Amadou & Mariam – Folila (2012) [FLAC, 24bit, 44,1 kHz]

Amadou & Mariam - Folila (2012) [FLAC, 24bit, 44,1 kHz] Download

Artist: Amadou & Mariam
Album: Folila
Genre: World, Afrobeat, African
Release Date: 2012
Audio Format: FLAC (tracks) 24bit, 44,1 kHz
Duration: 46:38
Total Tracks: 13
Total Size: 545 MB


1. Amadou & Mariam feat. Santigold – Dougou Badia (feat. Santigold) (03:54)
2. Amadou & Mariam feat. Tunde & Kyp of TV On The Radio – Wily Kataso (feat. Tunde & Kyp of TV On The Radio) (04:23)
3. Amadou & Mariam feat. Betrand Cantat – Oh Amadou (feat. Bertrand Cantat) (03:30)
4. Amadou & Mariam feat. Jake Shears of Scissor Sisters – Metemya (feat. Jake Shears of Scissor Sisters) (03:55)
5. Amadou & Mariam feat. Bertrand Cantat – Africa Mon Afrique (feat. Bertrand Cantat) (03:41)
6. Amadou & Mariam feat. Ebony Bones – C’est Pas Facile Pour Les Aigles (feat. Ebony Bones) (02:41)
7. Amadou & Mariam feat. Amp Fiddler – Wari (feat. Amp Fiddler) (03:21)
8. Amadou & Mariam – Sans Toi (03:18)
9. Amadou & Mariam feat. Bertrand Cantat – Mogo (feat. Bertrand Cantat) (03:36)
10. Amadou & Mariam feat. Bertrand Cantat – Another Way (feat. Bertrand Cantat) (02:57)
11. Amadou & Mariam feat. Abdallah Oumbadougou – Bagnale (feat. Abdallah Oumbadougou) (03:30)
12. Amadou & Mariam feat. Theophilius London – Nebe Miri (feat. Theophilus London) (03:08)
13. Amadou & Mariam – Chérie (04:39)

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The story of Folila the word means music in Bambara boasts three distinct chapters, and is a tale of how two records became one. Marc-Antoine Moreau, the duo’s long-time manager and producer explains: “The original idea was to make two albums: One was going to be a crossover record made in New York City, where Amadou & Mariam have many musical friends and relationships; and the other was to be a more rootsy album recorded in Bamako with mostly African guests and African percussion instead of a drum kit.” Both plans came to fruition, but when Amadou & Mariam listened back to the richness of the two sessions, a third way suggested itself: to combine the two recordings in a seamless, organic fashion. The resulting work is an example of how tradition and modernity can work together to generate something new and unique.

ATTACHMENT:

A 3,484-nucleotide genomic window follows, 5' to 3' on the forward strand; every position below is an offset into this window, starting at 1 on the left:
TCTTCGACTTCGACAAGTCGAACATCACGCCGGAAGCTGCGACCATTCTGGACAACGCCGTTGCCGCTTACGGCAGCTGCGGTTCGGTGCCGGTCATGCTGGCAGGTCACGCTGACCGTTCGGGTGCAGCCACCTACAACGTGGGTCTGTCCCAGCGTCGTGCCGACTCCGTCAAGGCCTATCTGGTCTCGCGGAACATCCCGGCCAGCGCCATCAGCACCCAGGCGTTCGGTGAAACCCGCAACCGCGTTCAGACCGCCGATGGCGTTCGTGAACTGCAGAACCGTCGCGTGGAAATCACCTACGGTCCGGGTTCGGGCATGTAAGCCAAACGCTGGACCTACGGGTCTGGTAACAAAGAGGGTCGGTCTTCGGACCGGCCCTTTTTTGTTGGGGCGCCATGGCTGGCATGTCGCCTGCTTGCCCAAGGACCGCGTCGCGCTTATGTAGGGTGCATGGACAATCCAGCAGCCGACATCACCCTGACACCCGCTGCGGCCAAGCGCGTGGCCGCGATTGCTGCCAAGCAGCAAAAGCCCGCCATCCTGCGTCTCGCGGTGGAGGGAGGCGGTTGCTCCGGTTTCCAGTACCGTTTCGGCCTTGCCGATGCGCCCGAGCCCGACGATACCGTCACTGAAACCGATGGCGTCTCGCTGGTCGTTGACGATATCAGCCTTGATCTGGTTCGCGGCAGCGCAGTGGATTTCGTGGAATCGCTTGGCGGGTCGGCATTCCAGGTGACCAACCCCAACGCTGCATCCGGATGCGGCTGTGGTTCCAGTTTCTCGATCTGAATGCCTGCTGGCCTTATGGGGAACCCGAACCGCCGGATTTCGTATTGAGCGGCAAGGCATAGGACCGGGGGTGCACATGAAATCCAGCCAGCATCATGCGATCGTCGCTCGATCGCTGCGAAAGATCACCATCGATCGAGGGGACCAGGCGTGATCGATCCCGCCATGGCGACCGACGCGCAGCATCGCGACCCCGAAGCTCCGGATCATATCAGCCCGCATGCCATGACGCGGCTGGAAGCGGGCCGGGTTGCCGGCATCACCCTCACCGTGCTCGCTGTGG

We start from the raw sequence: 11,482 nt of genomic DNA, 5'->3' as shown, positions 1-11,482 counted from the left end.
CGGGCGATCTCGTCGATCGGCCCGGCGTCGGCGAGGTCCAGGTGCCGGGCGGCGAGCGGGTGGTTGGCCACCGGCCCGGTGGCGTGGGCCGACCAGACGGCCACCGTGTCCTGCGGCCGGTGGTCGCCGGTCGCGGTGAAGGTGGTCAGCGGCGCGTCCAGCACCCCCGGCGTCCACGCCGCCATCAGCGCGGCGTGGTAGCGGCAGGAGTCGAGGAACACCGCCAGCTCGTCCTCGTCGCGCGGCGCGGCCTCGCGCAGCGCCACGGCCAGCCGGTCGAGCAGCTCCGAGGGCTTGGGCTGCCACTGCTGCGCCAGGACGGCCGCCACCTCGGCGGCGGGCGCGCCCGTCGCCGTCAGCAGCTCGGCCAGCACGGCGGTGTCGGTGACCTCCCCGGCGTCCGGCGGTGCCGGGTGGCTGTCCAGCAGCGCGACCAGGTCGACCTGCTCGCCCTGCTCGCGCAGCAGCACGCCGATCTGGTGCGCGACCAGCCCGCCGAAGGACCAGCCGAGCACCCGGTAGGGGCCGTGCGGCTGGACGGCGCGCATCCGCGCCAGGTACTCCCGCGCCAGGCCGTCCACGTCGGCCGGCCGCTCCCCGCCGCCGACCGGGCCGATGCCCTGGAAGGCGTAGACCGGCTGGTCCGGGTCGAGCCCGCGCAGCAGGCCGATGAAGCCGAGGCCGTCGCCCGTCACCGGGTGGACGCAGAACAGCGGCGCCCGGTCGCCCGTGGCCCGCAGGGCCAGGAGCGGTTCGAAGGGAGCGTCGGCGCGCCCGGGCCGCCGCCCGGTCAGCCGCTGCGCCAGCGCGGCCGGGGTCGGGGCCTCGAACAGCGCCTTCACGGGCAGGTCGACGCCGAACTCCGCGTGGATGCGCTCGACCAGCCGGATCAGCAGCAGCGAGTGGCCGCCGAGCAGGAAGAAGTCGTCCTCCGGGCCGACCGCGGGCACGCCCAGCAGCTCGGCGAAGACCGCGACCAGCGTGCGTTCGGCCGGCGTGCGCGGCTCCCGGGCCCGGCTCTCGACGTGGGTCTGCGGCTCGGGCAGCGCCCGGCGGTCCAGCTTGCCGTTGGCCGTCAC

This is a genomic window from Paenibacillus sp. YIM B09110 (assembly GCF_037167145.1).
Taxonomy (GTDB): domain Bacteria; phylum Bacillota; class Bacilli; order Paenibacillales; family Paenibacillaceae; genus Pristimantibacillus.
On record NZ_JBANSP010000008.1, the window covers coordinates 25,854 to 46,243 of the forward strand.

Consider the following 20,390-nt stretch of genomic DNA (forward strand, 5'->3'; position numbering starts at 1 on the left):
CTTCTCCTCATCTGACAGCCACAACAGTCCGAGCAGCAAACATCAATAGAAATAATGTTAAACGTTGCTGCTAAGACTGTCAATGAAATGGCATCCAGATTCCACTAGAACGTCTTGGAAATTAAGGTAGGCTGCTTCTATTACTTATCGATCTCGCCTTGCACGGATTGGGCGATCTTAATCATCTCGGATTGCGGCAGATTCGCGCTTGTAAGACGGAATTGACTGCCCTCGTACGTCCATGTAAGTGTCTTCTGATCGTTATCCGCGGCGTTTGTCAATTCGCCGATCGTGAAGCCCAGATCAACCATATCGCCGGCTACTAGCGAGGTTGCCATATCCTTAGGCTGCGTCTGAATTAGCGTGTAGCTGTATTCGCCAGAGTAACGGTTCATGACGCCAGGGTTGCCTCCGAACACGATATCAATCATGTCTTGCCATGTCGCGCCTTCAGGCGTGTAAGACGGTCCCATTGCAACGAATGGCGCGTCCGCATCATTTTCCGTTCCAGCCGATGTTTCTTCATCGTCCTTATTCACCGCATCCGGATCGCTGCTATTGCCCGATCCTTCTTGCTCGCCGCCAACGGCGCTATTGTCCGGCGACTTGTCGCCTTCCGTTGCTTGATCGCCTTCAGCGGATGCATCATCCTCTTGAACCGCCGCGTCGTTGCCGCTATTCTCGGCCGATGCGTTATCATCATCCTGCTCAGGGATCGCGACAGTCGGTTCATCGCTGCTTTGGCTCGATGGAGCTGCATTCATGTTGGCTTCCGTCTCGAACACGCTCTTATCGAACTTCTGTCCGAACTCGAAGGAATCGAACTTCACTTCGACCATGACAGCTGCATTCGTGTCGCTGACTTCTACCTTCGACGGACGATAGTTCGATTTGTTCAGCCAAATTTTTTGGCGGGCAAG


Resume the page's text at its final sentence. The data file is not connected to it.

On 2012’s Folila (which translates as “music” in Bambara), Mali’s famed Amadou & Mariam, the husband-and-wife duo, effortlessly prove that “purist” alarm calls about melding popular and traditional musics across geographies because they dilute authenticity are not only inherently false, but their motivations are suspect. Amadou & Mariam originally cut twin albums — same songs, tunings, and tempos — one in New York with Yeah Yeah Yeahs guitarist Nick Zinner, Santigold, Theophilus London, members of TV on the Radio and Antibalas, the Scissor Sisters’ Jake Shears, and Bertrand Cantat. The other was a Malian offering, cut in Bamako with master musicians, including Bassekou Kouyaté on ngoni, Zoumana Tereta on sokou, and Toumani Diabaté on kora, to name a few. A possibility presented itself when they took the completed sessions to producer Marc-Antoine Moreau in Paris. He was asked to try to bring the albums together. Moreau enlisted other producer/engineers — Kennie Takahashi, Renaud Letang, Josh Grant, and Antoine Halet — to assist. The end result is an organic-sounding masterpiece of cross-cultural collaboration, sung in three languages — Bambara, French, and English (sometimes in the same song). Production magic aside, this project wouldn’t have succeeded were it not for truly amazing songs (written by the duo) and inspired performances by all the musicians. “Dougou Badia” features crunchy guitar interplay between Amadou’s instantly recognizable percussive style and Zinner’s more rockist attack; it’s fuel for a soaring duet between Mariam and Santigold. “Wily Kataso” features Amadou & Mariam with Kyp and Tunde from TV on the Radio on lead vocals; the meld of the two guitarists with Kouyaté’s ngoni and the popping rhythm section is infectious. “Metemya” features Shears and Amadou’s voices with the latter’s knotty, raw guitar and Wurlitzer from Antibalas’ Victor Axelrod amid layers of organic percussion. “Nebe Miri” features London rapping and singing in complement to Amadou’s lead vocals, all drenched in a soulful meld of harmonies, three guitars, keyboards, and dundun drums. “C’est Pas Facile Pour les Aigles” is a rave-up that combines highlife, power pop, and Bo Diddley, and features Ebony Bones singing with Mariam. On “Sans Toi,” Mali’s traditional instruments such as sokou and kamale ngoni appear alongside guitar, piano, and the duo’s hypnotic vocals. The haunting “Mogo” features bass clarinet, ngoni, djembe, dundun drums, and slide and rockist guitars and chants. “Chérie” is simply presented with Mariam above a Malian children’s choir, with Diabaté’s kora adding a carefree rural feel to close it. Forget prejudices about “world music”; Folila is great music. Period. – Thom Jurek

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